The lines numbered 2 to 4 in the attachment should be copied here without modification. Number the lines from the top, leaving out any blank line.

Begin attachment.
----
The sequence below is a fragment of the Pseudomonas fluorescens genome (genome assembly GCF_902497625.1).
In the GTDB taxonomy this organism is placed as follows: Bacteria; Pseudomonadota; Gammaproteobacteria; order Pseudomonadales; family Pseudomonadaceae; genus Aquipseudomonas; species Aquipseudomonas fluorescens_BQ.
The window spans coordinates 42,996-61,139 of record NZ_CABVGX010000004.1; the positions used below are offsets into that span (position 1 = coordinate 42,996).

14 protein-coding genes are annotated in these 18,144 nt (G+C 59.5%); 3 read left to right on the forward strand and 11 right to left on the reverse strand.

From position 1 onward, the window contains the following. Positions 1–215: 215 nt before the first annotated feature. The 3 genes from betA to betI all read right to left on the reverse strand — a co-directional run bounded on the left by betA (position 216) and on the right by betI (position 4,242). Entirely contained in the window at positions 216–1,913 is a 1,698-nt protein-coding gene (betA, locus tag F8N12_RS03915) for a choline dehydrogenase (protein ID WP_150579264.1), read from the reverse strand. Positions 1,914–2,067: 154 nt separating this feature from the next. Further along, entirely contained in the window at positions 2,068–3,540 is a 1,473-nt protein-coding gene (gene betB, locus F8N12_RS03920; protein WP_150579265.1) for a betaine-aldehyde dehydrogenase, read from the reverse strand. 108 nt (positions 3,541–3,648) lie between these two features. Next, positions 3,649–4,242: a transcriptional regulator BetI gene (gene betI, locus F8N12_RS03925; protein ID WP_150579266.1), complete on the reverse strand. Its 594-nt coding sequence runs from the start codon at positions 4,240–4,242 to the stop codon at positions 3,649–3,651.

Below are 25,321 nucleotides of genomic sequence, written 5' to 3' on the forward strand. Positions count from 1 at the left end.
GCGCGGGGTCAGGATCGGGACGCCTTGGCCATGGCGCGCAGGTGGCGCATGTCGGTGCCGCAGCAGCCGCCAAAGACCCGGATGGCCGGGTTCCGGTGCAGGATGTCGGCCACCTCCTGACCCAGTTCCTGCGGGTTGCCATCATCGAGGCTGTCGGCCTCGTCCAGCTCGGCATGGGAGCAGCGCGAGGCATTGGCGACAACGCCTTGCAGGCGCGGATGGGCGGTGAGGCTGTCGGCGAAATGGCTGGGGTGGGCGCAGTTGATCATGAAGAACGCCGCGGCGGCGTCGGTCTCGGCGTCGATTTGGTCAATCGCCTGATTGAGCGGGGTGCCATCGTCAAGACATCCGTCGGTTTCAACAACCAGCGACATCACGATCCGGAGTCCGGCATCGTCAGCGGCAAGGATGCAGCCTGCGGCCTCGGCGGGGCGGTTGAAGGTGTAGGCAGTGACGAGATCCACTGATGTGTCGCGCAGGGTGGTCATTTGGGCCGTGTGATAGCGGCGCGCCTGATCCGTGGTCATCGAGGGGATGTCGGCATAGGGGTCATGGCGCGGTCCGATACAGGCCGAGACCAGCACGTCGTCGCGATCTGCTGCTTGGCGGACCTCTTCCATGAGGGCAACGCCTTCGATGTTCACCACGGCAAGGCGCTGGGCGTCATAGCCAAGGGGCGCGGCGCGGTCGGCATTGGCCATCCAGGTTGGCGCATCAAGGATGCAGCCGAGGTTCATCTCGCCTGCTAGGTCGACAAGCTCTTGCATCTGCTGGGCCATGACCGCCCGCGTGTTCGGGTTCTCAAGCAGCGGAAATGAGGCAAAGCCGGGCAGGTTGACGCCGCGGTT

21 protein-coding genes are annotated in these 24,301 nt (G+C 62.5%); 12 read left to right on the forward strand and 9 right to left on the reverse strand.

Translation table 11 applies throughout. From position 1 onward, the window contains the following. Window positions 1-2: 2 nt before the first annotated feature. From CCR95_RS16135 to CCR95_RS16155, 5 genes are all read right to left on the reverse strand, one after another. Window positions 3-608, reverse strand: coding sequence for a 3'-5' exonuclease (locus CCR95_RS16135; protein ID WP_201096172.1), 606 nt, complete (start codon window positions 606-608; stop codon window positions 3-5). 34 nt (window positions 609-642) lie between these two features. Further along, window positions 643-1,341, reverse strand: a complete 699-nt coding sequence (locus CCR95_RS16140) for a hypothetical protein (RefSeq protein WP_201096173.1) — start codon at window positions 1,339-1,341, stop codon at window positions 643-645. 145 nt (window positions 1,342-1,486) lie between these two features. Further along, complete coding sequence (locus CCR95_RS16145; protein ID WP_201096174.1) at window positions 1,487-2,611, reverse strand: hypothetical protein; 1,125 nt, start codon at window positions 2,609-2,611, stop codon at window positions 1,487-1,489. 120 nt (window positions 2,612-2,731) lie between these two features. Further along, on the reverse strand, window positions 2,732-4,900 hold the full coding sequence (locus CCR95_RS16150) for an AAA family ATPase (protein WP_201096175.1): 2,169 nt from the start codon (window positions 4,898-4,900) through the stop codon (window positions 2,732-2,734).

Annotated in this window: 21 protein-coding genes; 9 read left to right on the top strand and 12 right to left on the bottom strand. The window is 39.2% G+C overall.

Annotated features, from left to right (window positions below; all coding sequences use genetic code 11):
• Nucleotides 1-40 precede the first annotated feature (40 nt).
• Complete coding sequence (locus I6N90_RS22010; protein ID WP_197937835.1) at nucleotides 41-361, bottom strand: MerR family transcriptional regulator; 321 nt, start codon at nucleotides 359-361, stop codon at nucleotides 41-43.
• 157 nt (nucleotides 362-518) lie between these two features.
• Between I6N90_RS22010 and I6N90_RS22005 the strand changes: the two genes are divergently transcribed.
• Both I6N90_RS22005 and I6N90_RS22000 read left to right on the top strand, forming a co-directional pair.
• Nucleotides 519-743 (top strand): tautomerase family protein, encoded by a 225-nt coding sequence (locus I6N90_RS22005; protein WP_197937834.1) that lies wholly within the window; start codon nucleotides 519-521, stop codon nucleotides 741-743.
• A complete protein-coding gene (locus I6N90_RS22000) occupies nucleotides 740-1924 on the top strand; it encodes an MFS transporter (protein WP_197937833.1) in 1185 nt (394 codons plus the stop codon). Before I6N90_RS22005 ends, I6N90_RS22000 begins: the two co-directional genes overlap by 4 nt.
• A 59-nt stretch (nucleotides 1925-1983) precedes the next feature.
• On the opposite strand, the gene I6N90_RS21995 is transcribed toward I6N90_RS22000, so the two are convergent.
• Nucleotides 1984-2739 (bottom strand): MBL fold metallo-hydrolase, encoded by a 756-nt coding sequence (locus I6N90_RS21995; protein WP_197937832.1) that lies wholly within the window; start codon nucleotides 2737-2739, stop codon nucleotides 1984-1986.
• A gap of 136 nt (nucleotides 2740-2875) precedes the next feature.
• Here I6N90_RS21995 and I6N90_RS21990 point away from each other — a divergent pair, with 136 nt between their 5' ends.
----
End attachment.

In the GTDB taxonomy this organism is placed as follows: Bacteria; Pseudomonadota; Gammaproteobacteria; order Pseudomonadales; family Pseudomonadaceae; genus Aquipseudomonas; species Aquipseudomonas fluorescens_BQ.
The window spans coordinates 42,996-61,139 of record NZ_CABVGX010000004.1; the positions used below are offsets into that span (position 1 = coordinate 42,996).

14 protein-coding genes are annotated in these 18,144 nt (G+C 59.5%); 3 read left to right on the forward strand and 11 right to left on the reverse strand.